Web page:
Leiknes et al Reference Leiknes, Finset and Moum 18 Oslo, Norway Adult CIDI lifetime All lifetime symptoms Female (b = 0.87), severe physical illnesses (out of 13) (b = 0.95), anxiety and/or depression (b = 2.32). Age not significant
Rosmalen et al Reference Rosmalen, Tak and de Jonge 21 Groningen, The Netherlands Adult Lifetime CIDI 1.2 All lifetime symptoms Age (b = −0.04), female (b = 1.48), number of physical illnesses (b = 2.29), any CIDI diagnosis, major depressive disorder, panic or generalised anxiety disorder (b = 2.87)
Jacobi et al Reference Jacobi, Wittchen, Muller, Holting, Sommer and Lieb 19 Dresden, Germany Adult M-CIDI somatic symptoms All lifetime pain symptoms Age (b = −0.01), female (b = 0.21), physical illnesses (b = 0.40), major depressive disorder (b = 0.41), anxiety disorder (b = 0.51)
Studies that assessed total somatic symptom score using questionnaires
EssauReference Essau 12 Bremen, Germany Adolescent SCL-90-R somatisation subscale Recent Female (b = 1.57), major depressive disorder (b = 2.80).Footnote b No measure of physical illness available
Rief et al,Reference Rief, Mewes, Martin, Glaesmer and Brähler 16 Mewes et al Reference Mewes, Rief, Brahler, Martin and Glaesmer 17 Marburg, Germany Adult PHQ-15Footnote c Recent Age (b = 0.02 per year), female (b = 0. 29), anxiety (b = 0.52), depression (b = 0.24). No measure of physical illness available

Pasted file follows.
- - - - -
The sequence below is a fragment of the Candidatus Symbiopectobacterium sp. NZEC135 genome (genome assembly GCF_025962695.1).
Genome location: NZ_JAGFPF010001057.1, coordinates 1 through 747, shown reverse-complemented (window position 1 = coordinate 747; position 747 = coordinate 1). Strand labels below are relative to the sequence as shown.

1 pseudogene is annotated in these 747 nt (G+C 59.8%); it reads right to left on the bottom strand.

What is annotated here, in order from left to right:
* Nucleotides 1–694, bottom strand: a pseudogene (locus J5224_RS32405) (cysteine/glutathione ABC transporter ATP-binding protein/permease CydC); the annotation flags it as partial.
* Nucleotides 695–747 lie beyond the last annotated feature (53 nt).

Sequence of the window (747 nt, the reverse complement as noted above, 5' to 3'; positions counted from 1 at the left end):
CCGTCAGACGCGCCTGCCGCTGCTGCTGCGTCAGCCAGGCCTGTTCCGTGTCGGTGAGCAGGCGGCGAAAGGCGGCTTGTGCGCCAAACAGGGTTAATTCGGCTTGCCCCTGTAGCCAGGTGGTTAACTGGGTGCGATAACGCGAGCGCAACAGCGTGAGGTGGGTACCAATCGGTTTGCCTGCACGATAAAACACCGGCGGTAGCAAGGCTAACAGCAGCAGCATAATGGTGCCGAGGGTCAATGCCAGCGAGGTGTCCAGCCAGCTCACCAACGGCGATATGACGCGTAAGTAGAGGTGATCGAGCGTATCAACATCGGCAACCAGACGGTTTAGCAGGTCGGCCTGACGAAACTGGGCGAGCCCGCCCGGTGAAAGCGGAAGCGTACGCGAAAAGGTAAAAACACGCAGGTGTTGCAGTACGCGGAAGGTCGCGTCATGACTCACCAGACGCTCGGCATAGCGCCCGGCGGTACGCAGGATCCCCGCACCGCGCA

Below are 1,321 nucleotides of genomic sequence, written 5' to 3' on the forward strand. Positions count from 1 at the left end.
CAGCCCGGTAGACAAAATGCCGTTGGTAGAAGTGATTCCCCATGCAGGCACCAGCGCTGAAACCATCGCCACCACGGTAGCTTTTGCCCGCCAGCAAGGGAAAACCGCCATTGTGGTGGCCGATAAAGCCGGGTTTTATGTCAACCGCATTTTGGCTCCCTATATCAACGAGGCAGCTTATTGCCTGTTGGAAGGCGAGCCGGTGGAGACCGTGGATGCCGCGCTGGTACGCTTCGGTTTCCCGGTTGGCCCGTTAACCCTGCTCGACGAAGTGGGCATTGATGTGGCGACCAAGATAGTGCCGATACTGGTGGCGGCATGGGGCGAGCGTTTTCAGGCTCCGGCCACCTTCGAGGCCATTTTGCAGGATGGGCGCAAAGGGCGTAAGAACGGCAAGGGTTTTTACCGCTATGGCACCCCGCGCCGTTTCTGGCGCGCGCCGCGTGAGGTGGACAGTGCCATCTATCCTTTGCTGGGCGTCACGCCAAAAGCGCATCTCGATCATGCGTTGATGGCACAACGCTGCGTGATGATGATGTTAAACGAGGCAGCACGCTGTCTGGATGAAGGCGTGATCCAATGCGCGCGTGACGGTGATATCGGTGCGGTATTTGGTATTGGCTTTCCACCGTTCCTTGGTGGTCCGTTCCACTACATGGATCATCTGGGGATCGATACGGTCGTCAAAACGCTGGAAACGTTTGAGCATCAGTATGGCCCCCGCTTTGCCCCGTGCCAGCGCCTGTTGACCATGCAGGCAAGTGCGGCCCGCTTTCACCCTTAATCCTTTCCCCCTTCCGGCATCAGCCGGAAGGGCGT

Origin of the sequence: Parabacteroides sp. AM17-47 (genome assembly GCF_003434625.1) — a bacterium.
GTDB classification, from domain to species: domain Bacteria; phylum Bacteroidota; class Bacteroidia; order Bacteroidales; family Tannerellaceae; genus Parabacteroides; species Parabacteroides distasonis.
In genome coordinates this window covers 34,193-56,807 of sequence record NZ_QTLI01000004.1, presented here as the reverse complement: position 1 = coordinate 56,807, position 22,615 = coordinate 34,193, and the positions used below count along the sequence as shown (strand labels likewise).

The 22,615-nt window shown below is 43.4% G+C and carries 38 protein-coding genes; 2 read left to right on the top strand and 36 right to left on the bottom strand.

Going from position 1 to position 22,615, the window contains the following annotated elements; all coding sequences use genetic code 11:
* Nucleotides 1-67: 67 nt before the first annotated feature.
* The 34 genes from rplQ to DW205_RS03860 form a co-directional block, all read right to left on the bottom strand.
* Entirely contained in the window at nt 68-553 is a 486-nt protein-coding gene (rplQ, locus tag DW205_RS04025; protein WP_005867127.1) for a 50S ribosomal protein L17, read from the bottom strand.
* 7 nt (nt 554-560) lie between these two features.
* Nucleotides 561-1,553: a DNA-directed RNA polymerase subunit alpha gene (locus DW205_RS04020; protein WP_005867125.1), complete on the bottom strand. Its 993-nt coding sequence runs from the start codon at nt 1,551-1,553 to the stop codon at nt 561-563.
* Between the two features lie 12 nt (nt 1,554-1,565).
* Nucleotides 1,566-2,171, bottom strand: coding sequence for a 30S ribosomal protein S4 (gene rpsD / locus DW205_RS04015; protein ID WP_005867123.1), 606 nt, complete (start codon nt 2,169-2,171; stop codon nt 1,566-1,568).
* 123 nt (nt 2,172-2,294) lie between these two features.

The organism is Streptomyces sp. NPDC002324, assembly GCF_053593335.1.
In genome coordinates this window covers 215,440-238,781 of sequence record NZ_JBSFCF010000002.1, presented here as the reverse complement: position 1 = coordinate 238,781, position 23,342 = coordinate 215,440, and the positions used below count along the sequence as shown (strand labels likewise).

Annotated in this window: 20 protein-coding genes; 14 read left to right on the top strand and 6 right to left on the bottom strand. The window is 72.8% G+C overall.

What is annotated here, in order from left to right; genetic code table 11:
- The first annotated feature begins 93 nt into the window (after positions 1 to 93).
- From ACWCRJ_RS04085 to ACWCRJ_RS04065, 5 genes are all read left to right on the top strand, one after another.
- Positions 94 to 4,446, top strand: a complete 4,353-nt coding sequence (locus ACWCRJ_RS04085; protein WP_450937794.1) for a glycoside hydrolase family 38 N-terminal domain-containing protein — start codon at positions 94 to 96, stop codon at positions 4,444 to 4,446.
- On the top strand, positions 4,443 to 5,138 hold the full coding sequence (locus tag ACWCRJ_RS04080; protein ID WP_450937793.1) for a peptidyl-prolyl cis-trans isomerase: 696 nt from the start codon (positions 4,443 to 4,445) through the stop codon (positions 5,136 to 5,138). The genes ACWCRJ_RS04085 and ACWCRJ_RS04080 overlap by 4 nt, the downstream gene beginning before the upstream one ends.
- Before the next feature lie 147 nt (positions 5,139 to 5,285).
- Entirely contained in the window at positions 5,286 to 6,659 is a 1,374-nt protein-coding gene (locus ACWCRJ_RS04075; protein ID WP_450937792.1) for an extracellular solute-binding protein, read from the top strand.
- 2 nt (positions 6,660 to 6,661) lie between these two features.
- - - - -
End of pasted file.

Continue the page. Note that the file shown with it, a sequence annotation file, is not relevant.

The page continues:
Jacobi et al Reference Jacobi, Wittchen, Muller, Holting, Sommer and Lieb 19 Dresden, Germany Adult Zerssen 14 somatic symptoms score Recent Age (b = 0.08 per year), female (b = 1.24), physical illnesses (b = 2.14), major depressive disorder (b = 2.14), anxiety disorder (b = 3.52), panic disorder (b = 2.18)
Ladwig et al Reference Ladwig, Marten-Mittag, Formanek and Dammann 20 Munich, Germany Adult Zerssen 14 somatic symptoms score Recent Age (b = 0.03 per year), female (b = 0.60), physical illnesses (b = 0.58 per diagnosis), Zerssen ‘depression’ (b = 1.00)
Creed et al Reference Creed, Davies, Jackson, Littlewood, Chew-Graham and Tomenson 10 Manchester, UK Adult SSI score only Recent Female (b = 1.12), physical illnesses (b = 3.05 per illness), HADS anxiety score (b = 0.49), HADS depression score (b = 0.62). Age not significant
SumathipalaReference Sumathipala 22 Sri Lanka Adult PHQ-15Footnote c Recent Age (b = 0.02 per year), female (b = 0.58), physical illnesses yes/no (b = 1.45), PHQ-7 anxiety score (b = −0.05), PHQ-9 depression score (b = 0.41)

MUS, medically unexplained symptoms; EDSP, Early Developmental Stages of Psychopathology Study; M-CIDI, Munich version of Composite International Diagnostic Interview; CIDI, Composite International Diagnostic Interview; SCL-90-R, Symptom Checklist-90-Revised; PHQ, Patient Health Questionnaire; SSI, Somatic Symptom Inventory; HADS, Hospital Anxiety and Depression scale.

a. The dependent variable was the relevant measure of somatic symptoms used at each site. The independent variables were age, gender, anxiety, depression and general medical illness, where available. Figures are the unstandardised regression coefficient, b, for each correlate.

b. Only included adolescents aged 12-17 years. No measure of physical illness was available. Only depression was entered as a psychiatric diagnosis, since anxiety was only reported by one participant, who also had depression.

c. The PHQ-15 excluding two depression items and one female-only item.